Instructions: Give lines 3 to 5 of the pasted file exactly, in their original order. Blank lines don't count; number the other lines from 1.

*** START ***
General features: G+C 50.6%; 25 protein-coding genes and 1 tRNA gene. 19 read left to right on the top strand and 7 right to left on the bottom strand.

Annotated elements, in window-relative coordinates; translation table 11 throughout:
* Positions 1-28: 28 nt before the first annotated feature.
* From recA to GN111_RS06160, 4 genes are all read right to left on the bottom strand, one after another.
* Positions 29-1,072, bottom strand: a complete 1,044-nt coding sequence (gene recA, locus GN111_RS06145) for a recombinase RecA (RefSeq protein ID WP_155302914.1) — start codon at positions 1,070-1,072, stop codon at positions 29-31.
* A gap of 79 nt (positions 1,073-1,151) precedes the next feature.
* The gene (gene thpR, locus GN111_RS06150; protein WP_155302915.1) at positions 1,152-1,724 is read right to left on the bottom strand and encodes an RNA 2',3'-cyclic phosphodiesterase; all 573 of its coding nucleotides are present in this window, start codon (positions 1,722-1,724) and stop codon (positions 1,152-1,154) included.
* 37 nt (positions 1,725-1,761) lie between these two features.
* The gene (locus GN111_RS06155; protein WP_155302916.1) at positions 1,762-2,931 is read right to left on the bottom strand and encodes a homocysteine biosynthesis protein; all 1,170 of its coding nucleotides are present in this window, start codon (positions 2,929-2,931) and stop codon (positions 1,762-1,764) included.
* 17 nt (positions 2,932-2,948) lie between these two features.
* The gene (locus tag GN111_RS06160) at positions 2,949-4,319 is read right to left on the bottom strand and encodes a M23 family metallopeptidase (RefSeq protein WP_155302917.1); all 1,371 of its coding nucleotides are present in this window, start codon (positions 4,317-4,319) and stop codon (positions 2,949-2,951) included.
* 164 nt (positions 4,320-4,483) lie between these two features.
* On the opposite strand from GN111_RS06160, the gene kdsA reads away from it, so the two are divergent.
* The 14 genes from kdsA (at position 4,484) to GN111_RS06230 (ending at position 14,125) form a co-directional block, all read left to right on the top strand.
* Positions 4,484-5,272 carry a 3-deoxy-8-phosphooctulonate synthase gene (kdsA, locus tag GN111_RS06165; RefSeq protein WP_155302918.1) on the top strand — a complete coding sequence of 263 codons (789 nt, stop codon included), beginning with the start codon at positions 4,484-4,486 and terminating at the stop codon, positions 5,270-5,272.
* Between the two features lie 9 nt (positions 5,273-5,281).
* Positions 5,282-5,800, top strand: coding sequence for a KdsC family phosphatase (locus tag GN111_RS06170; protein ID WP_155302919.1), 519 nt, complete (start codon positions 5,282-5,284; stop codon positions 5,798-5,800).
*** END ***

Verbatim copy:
* Positions 1-28: 28 nt before the first annotated feature.
* From recA to GN111_RS06160, 4 genes are all read right to left on the bottom strand, one after another.
* Positions 29-1,072, bottom strand: a complete 1,044-nt coding sequence (gene recA, locus GN111_RS06145) for a recombinase RecA (RefSeq protein ID WP_155302914.1) — start codon at positions 1,070-1,072, stop codon at positions 29-31.